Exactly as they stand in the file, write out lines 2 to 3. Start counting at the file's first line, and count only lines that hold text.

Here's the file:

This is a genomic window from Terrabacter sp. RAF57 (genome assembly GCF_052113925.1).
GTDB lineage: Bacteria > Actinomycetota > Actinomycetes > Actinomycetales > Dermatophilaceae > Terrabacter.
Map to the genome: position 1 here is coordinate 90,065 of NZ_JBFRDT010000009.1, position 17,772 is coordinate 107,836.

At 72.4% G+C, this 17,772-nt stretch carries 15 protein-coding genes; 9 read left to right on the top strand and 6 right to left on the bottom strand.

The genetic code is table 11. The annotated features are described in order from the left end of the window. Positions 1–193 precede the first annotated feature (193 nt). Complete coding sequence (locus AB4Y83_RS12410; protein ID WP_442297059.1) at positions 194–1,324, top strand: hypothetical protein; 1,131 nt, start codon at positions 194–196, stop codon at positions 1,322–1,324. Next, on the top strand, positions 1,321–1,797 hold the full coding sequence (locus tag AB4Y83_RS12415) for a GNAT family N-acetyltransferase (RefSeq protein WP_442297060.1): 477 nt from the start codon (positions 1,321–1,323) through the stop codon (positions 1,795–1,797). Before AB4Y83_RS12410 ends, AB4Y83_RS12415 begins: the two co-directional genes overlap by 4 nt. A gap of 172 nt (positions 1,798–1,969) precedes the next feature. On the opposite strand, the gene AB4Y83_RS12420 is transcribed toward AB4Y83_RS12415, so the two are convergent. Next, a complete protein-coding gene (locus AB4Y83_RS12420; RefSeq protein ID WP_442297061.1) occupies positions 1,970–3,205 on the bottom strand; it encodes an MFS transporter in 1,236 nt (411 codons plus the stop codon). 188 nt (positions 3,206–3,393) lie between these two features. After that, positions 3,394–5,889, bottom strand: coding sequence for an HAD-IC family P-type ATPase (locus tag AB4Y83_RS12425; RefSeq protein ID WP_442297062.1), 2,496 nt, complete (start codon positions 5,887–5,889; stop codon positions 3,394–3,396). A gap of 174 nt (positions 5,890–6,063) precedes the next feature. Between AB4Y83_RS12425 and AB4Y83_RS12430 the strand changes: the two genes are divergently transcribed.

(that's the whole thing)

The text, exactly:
GTDB lineage: Bacteria > Actinomycetota > Actinomycetes > Actinomycetales > Dermatophilaceae > Terrabacter.
Map to the genome: position 1 here is coordinate 90,065 of NZ_JBFRDT010000009.1, position 17,772 is coordinate 107,836.